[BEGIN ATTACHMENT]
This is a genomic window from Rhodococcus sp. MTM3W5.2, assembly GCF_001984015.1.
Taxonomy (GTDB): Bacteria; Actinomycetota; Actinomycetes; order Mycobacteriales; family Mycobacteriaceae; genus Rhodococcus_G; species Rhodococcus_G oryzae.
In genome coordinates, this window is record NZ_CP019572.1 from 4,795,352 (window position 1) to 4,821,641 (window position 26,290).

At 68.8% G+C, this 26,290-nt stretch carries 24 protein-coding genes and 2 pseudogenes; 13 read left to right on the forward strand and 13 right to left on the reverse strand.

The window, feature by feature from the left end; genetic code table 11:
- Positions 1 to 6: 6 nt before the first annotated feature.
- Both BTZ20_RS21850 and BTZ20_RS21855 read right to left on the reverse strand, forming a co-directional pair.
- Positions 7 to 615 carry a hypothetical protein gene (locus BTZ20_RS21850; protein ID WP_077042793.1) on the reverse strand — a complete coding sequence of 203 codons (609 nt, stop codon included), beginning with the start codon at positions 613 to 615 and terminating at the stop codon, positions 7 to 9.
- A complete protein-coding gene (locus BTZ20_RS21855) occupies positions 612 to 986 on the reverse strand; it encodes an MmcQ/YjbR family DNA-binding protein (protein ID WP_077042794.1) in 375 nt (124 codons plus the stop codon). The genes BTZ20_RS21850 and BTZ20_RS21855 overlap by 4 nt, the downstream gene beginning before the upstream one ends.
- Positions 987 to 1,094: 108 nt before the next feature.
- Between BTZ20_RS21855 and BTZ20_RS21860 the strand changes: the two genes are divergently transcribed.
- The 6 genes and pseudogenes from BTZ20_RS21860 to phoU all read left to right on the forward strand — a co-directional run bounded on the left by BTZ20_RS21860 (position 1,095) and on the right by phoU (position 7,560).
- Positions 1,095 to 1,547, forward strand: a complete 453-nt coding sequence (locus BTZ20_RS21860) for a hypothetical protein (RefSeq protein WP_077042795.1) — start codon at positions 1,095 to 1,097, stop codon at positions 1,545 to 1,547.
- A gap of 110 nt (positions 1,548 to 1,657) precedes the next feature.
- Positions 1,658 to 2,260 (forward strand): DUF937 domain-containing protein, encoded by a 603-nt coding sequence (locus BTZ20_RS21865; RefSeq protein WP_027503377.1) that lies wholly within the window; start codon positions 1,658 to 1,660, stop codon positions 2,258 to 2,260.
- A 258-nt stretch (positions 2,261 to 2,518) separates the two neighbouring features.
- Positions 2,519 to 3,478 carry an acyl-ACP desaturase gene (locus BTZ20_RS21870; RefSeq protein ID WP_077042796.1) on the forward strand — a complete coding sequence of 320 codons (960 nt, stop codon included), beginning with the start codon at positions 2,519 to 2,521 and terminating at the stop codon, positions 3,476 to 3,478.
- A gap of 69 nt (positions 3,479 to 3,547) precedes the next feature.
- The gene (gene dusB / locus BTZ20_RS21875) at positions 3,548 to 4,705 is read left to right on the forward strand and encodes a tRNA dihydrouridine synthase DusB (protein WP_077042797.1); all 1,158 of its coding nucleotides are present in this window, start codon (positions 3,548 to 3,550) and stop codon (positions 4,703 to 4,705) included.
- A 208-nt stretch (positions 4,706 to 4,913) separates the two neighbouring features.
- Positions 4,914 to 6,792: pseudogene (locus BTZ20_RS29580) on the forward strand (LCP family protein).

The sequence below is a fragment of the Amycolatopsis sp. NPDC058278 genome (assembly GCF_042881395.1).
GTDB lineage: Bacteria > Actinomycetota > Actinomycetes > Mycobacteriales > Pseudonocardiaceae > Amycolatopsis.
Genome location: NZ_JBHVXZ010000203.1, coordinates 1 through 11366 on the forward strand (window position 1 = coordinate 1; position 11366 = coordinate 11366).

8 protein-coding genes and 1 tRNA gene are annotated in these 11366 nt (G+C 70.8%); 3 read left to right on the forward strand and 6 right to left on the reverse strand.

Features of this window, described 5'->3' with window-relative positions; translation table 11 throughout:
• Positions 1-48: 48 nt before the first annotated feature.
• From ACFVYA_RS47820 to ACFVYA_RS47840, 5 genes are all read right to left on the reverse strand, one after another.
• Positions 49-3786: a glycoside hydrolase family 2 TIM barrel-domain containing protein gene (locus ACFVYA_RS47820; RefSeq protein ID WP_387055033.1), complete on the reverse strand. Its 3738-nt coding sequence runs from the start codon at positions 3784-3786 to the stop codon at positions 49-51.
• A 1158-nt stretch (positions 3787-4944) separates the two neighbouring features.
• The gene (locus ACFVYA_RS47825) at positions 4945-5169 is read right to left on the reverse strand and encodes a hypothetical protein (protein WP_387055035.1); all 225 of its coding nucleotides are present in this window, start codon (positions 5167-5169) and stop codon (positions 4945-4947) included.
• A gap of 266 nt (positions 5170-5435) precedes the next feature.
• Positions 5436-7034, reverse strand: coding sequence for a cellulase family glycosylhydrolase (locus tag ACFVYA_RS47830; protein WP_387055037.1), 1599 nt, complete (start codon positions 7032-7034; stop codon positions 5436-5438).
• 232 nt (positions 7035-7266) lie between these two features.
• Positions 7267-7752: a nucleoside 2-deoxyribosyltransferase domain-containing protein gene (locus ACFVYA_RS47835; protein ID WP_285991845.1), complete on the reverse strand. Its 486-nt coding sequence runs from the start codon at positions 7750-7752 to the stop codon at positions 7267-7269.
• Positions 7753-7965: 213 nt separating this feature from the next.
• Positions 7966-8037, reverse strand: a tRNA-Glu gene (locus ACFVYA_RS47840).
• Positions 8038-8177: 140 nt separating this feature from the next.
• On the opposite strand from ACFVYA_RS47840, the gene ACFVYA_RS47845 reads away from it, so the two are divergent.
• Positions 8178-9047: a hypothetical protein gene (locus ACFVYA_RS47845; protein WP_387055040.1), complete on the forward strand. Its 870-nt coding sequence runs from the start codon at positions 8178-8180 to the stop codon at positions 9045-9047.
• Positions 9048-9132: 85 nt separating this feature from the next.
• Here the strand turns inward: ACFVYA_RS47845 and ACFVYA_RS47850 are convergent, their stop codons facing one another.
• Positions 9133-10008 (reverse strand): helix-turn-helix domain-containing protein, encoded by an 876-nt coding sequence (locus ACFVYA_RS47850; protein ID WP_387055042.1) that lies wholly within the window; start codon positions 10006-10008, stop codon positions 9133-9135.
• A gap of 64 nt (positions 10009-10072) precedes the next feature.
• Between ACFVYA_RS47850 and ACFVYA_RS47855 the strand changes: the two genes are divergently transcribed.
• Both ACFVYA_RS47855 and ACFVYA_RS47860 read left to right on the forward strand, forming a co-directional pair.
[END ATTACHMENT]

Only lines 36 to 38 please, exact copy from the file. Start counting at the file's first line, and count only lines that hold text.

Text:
• Positions 7753-7965: 213 nt separating this feature from the next.
• Positions 7966-8037, reverse strand: a tRNA-Glu gene (locus ACFVYA_RS47840).
• Positions 8038-8177: 140 nt separating this feature from the next.